Calculation of the capacitors
First we need to check the capacitance of the gate of the FETs. It has a typical gate charge of 4.3 nC for 10V gate voltage. If you have other voltate applied here, please adopt. During switch-on of the FET the charge must be delivered completely from these red marked capacitors. The voltage of these should not drop too much (maybe 0.5V, depends on your design requirements). This would mean 8.6nF absolute minimum. I would go with >= 100nF to be save.
Together the blue diodes and red capacitors are called bootstrap circuit. They are there to provide a voltage of 615V in the example to make the upper FETs conduct correctly.
Decision or series resistor (blue)
The blue resistors just are there to avoid a huge current surge in the event the corresponding red capacitor gets charged. They are not critical and should be chosen relatively small. This depends also on the desired frequency of the PWM. I think it makes sense to design it such that \$ 5RC\approx T_S=\frac 1f\$. Here R is the blue resistor and C the red capacitor. (Reason: After 5RC the capacitor is roughly completely charged. So you will recharge on each PWM pulse mostly.)
The question in Alexander Meyer's comment was not 100% exactly formulated. I want to address this a bit more in detail.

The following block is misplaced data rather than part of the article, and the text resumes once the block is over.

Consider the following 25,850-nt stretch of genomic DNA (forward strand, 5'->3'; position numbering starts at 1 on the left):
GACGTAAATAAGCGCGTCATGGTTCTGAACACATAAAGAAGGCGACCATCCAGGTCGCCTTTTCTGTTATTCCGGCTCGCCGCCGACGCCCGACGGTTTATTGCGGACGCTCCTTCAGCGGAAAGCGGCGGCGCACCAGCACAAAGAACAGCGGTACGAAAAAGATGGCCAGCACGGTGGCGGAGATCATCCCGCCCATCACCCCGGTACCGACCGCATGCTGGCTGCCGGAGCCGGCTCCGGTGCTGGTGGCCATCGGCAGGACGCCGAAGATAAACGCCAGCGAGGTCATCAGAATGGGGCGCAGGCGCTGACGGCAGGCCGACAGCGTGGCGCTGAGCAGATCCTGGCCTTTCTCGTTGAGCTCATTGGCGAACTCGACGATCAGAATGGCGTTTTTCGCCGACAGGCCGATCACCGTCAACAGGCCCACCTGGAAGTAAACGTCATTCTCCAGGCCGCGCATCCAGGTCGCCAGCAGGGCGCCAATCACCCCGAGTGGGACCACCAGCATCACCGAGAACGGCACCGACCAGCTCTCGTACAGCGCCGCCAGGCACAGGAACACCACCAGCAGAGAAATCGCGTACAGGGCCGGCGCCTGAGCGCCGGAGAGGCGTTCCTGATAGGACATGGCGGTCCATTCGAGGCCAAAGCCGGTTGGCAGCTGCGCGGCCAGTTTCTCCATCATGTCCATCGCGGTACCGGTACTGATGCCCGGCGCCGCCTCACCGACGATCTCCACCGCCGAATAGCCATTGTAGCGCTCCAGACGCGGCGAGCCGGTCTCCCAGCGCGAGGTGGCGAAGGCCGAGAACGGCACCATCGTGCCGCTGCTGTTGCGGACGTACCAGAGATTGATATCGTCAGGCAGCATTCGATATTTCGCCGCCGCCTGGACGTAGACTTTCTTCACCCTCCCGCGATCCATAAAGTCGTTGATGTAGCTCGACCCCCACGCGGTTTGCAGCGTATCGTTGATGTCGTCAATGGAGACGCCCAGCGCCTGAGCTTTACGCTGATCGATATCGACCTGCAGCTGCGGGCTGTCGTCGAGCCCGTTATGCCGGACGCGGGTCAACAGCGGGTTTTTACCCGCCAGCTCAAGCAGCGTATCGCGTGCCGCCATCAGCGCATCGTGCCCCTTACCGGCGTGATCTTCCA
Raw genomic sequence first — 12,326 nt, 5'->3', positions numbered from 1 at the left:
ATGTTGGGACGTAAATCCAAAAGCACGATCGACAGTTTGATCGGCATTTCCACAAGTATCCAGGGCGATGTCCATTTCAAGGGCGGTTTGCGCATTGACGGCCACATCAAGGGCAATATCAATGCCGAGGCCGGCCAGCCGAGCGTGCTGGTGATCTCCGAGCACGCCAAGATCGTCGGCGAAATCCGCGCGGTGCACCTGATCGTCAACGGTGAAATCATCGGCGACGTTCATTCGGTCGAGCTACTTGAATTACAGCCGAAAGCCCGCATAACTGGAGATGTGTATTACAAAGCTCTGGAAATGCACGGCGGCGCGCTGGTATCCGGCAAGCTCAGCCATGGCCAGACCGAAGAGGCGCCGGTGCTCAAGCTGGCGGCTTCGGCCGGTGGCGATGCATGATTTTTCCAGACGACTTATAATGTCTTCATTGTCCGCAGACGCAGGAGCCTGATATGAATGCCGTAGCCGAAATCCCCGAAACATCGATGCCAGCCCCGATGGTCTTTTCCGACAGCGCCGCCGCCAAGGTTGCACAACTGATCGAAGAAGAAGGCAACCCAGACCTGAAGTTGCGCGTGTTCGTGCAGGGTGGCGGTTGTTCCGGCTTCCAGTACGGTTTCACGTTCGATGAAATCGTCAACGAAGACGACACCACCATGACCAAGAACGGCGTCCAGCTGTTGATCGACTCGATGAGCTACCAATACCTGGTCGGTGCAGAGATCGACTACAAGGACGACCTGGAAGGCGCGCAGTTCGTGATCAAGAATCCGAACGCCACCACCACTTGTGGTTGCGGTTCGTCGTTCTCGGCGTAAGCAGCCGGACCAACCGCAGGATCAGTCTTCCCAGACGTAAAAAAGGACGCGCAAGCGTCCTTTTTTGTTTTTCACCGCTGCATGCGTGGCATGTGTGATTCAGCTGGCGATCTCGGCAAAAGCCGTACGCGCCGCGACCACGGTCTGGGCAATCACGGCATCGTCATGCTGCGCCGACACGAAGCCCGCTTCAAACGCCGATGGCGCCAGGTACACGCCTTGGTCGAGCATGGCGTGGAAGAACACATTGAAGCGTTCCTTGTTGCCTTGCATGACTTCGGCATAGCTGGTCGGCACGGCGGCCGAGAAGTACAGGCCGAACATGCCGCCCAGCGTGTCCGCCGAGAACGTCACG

The upper FET(s) need (as every other FET) a voltage of 2~5V above source potential in order to get conducting ("to get switched on"). As the source potential of the upper FETs is floating with the voltage of the load the supply for the gates of these FETs needs to be addressed carefully.
One way (of multiple) is to use a bootstrap curcuit. During the time period where the lower FET is on, the potential between the FETs Q1/Q4 is pulled down to mass by the conducting FET Q4. Thus the source potential of the corresponding upper FET Q1 is also set to 0V. During this phase a capacitor (marked with red box) is charged by the power supply of the low voltage part. In the example above this is 15V.
When the upper FET Q1 gets turned on (lower FET is off of course), the potential Vs1 between the two FETs rises far above the 15V. Thus without the bootstrap circuit one could only switch voltages up to 10~13V or so.
When the upper FET Q1 conducts ideally, the voltage of the load w.r.t. mass is Vs1 = 600V.
As the bootstrap capacitor's lower pin is connected with the source level of the upper FETs Q1, its upper pin has a potential that represents the sum of the two voltages (15V+600V=615V). With the bootstrap circuit the gate voltage is still roughly 15V over 600V which turns on the FET Q1 completely.